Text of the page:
HARRISBURG – While officials at Pittsburgh International Airport (PIA) are preparing for a $1.1 billion modernization project, state lawmakers are raising concerns about gross mismanagement and conflicts of interest by members of the Allegheny County Airport Authority, which oversees both PIA and Allegheny County Airport. A bill aimed at restructuring the airport authority board was voted out of the House Local Government Committee on Monday, said Rep. Dan Moul (R-Adams), committee chairman.
“Several news reports and independent reviews have uncovered highly questionable practices by authority members, including members investing in a state subsidized airline that was under contract with the authority,” said Moul. “The airline accepted $3 million in state subsidies and a $1 million loan before declaring bankruptcy and leaving taxpayers on the hook, and it wasn’t the only airline to do so.
“Findings also show that the nine-member authority board failed in its oversight responsibilities when it delegated all authority to its CEO to pay out public money to airlines in exchange for service at Pittsburgh International Airport. No one should have unchecked power,” said Moul.
While authority members are required to be Pennsylvania residents, one member has failed to submit the required annual statements of financial interest, which would have proven he does not live here and therefore does not qualify to serve.
Allegheny County Airport Authority is the only Pennsylvania airport authority receiving state subsidies, and these benefits are substantial. It received $150 million in state gaming revenues in 2004 and has been receiving annual allotments of $12.4 million since 2017. In addition, the authority has received $31.4 million in PennDOT transportation funding and about $36 million in state economic and redevelopment grants since 2004, as well as nearly $9 million in low interest loans. By contrast, Philadelphia International Airport is totally self-supporting.
Since U.S. Airlines closed its Pittsburgh hub 14 years ago, PIT has focused on expansion of its domestic direct flights and international markets. In the last two years, it has ranked among the top airports in North America by J.D. Power and Associates and Travel and Leisure Magazine. In 2017, it was Air Transport World’s Airport of the Year – the first U.S. airport to receive the award.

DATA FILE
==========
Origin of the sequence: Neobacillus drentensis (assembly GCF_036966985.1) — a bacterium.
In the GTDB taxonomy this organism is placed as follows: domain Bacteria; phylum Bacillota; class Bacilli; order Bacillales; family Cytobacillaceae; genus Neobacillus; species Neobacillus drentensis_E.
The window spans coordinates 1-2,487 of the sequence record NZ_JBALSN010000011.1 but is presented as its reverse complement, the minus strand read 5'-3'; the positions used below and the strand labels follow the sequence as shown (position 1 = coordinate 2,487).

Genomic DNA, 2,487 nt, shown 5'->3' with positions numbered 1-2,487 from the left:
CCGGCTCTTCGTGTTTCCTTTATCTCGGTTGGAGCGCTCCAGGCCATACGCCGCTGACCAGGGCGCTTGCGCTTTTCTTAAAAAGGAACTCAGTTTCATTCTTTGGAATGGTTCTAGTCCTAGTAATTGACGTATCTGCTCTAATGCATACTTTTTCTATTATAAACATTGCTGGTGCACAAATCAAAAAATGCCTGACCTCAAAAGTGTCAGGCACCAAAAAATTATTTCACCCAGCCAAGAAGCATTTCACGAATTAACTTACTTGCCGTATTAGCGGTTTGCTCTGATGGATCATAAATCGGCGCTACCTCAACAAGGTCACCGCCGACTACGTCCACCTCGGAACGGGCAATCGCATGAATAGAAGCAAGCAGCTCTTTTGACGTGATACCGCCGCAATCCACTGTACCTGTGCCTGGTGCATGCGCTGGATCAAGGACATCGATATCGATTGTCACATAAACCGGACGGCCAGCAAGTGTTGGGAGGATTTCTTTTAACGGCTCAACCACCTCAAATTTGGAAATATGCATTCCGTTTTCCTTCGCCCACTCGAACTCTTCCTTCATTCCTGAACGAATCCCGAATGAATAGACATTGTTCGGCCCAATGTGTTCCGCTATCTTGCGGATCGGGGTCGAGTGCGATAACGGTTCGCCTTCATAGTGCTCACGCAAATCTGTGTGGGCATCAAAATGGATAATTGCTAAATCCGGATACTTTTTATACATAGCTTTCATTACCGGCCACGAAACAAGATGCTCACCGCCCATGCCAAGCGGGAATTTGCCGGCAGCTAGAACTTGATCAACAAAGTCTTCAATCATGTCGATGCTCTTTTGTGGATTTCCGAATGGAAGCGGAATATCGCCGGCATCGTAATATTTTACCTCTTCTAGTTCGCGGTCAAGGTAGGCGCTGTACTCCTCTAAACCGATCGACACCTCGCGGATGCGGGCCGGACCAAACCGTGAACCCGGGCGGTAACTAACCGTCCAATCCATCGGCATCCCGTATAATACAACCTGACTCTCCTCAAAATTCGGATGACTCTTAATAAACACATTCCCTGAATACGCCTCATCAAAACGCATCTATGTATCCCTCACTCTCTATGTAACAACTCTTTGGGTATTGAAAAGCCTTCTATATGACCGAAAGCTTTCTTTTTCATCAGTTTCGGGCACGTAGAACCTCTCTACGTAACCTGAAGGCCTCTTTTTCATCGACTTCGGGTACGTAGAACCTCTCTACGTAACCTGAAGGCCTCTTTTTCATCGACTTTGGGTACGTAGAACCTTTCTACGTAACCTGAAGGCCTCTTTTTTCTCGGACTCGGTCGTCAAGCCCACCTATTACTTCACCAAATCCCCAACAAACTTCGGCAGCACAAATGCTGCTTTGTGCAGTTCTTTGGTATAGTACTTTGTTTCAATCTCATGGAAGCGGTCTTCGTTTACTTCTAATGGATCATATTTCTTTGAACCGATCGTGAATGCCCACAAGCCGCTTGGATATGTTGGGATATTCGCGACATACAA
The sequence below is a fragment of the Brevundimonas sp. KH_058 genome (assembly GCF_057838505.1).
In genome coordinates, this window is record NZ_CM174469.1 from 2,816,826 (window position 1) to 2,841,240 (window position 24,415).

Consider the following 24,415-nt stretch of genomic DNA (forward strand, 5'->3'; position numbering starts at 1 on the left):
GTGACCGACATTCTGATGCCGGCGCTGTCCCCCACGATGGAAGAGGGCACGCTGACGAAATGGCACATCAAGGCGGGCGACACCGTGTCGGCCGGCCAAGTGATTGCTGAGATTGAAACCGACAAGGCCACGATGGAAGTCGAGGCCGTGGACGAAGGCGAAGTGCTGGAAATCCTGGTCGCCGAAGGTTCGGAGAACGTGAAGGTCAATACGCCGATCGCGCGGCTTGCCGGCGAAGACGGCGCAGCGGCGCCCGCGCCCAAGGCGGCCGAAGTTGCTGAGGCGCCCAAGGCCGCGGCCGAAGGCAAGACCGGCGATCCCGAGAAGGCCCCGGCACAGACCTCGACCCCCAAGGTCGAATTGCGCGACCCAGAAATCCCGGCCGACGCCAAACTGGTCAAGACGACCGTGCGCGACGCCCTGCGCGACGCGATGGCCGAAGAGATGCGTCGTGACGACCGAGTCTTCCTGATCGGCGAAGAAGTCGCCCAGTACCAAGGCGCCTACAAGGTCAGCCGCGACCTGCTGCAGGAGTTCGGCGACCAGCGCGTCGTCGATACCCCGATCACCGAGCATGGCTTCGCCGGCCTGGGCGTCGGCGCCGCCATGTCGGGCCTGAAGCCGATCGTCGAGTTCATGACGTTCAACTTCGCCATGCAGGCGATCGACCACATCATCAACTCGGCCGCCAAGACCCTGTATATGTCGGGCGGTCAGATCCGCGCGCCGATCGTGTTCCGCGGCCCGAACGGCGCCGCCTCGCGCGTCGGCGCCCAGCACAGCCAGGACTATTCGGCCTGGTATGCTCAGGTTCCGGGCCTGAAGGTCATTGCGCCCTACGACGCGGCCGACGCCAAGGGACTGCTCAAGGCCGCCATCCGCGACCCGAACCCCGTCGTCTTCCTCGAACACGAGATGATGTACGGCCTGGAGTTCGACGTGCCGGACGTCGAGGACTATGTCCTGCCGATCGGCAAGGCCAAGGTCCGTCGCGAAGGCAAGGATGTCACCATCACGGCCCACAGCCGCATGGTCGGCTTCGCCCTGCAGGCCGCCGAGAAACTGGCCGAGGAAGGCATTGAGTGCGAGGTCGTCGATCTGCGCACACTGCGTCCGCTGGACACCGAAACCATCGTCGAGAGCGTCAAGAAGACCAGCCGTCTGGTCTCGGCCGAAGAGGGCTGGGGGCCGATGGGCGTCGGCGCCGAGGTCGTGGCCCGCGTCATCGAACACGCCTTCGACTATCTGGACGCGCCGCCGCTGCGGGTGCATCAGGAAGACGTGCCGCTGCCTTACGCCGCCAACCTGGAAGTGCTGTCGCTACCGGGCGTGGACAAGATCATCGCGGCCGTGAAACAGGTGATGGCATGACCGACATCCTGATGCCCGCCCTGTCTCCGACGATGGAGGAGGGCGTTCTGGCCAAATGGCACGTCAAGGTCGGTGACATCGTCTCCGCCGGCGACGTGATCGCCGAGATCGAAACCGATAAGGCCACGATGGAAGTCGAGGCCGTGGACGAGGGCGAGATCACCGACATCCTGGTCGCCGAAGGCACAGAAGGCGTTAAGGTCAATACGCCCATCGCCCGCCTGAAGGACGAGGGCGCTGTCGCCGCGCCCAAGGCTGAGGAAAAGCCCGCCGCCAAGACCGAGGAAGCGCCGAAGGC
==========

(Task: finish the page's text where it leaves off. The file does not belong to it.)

Despite this success, the airport authority plans to demolish the U.S. Airways terminal, which is paid for and designed to handle 32 million passengers a year. Instead of trying to attract more business to the airport, the authority’s redevelopment plan would tear down an award-winning public asset and incur substantial debt while reducing opportunities to pay it off.
House Bill 1074
, sponsored by House Speaker Mike Turzai (R-Allegheny), would change the structure of the governing boards at airport authorities in counties of the second class, beginning with how they are appointed. Currently, all members of the airport authority are selected by the County chief executive. Under Turzai’s bill, the terms of all current members would expire 60 days after the new law is enacted. Members could be reappointed, but the 13 new appointments would be made as follows: The governor, President pro tempore of the Senate and Speaker of the House and minority leaders in both chambers would each appoint one member to the board, and the county executive would appoint the remaining eight members.
Under the bill, all appointees, except the gubernatorial appointee, must be residents of the county where the authority is located and have expertise or substantial experience in budgeting, finance, economic development, aviation or airport operations. They would be limited to three consecutive terms on the board. At least seven members would constitute a quorum and at least seven affirmative votes – a simple majority – would be needed for board action.
“By adding legislative and gubernatorial appointments to these boards, it will help to ensure proper oversight and that state funding would be used in an appropriate and effective manner,” said Moul. “The current structure is insufficient to protect the interests of Pennsylvania taxpayers.”
House Bill 1074
was passed in committee by a 13-11 vote and now goes to the full House for consideration.
Representative Dan Moul
Pennsylvania House of Representatives
Media Contact: Donna Pinkham